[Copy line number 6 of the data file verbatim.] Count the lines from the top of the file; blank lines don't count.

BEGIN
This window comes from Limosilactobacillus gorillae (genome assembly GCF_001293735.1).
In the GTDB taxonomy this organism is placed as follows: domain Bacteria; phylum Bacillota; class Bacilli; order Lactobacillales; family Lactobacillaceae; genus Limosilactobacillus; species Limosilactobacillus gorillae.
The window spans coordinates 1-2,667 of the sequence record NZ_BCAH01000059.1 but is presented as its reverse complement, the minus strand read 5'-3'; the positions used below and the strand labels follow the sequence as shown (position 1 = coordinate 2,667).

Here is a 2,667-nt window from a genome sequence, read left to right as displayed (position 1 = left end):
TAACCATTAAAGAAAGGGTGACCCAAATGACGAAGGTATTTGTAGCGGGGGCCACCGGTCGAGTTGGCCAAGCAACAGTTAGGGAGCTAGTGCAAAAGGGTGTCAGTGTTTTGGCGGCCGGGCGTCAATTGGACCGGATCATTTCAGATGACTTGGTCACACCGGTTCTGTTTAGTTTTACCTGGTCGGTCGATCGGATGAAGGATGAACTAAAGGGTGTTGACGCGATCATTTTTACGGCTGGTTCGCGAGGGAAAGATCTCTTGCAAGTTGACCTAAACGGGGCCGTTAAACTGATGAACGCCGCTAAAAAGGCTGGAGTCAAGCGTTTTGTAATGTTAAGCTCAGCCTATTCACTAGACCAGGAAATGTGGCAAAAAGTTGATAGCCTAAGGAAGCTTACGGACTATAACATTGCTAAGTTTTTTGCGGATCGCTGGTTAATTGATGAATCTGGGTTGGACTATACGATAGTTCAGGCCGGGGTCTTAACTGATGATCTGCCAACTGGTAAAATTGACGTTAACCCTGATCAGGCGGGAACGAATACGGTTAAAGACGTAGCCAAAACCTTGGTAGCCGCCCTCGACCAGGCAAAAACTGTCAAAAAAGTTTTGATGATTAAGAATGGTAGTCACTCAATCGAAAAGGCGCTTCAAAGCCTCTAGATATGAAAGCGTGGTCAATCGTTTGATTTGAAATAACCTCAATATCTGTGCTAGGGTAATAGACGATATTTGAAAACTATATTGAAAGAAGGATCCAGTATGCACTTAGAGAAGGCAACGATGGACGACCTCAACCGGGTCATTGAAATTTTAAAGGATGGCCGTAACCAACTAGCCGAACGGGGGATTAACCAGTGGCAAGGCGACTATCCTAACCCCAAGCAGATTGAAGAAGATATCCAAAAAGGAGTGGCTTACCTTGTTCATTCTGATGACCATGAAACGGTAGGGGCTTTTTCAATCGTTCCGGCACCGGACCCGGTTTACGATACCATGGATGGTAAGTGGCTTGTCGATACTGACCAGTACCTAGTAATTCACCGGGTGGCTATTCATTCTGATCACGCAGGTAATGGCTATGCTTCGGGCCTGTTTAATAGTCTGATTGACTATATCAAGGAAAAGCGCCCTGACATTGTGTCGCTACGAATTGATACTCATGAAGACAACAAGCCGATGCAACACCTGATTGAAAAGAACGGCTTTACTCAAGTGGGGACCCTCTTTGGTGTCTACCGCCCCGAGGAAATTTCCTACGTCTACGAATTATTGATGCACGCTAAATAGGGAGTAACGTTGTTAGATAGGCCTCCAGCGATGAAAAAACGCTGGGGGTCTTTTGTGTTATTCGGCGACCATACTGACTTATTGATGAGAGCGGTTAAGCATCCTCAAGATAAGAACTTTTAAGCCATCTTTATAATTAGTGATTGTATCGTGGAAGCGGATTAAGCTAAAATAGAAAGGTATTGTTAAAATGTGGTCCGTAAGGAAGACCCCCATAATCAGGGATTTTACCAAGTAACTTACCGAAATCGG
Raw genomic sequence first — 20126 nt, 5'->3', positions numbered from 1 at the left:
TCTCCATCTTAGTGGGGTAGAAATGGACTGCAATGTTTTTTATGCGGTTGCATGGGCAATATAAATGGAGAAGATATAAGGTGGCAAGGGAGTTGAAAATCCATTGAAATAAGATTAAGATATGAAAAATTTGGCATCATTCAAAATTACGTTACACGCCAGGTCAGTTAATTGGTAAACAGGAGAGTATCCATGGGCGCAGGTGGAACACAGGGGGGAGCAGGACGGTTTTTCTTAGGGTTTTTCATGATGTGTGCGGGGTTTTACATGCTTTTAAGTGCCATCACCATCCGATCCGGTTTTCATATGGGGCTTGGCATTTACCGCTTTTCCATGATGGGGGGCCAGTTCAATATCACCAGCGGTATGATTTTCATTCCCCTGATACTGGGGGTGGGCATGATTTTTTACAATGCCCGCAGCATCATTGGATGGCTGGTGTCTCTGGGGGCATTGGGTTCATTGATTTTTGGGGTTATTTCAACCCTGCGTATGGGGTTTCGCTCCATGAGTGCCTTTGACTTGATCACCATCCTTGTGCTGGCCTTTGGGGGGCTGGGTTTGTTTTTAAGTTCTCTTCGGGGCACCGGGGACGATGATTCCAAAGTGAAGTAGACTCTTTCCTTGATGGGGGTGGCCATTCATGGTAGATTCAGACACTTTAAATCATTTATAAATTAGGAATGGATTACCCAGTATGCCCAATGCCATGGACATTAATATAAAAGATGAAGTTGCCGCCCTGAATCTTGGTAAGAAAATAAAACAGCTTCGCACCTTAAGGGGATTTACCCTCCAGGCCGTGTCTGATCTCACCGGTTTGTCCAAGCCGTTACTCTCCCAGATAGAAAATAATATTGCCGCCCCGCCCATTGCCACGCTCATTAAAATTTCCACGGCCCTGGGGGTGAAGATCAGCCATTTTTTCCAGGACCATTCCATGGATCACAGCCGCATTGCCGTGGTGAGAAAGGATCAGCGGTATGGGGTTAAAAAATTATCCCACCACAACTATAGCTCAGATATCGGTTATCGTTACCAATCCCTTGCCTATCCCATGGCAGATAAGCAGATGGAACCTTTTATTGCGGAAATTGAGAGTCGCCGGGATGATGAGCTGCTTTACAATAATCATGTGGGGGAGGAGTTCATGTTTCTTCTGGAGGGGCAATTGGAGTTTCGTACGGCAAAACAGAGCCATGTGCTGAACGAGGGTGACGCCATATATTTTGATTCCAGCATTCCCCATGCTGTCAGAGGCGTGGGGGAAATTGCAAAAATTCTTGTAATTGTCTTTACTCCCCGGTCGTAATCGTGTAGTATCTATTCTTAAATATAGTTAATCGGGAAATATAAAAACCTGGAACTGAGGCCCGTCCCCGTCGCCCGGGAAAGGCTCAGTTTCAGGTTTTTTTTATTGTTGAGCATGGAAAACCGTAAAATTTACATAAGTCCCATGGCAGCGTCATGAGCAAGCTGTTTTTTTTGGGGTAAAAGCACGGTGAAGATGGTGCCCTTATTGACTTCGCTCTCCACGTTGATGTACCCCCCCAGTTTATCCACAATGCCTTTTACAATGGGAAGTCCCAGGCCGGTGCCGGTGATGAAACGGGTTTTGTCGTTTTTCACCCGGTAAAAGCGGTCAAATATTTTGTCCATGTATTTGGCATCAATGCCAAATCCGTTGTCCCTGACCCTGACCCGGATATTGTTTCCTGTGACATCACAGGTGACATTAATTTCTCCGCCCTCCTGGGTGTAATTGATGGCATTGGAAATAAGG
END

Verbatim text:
Raw genomic sequence first — 20126 nt, 5'->3', positions numbered from 1 at the left: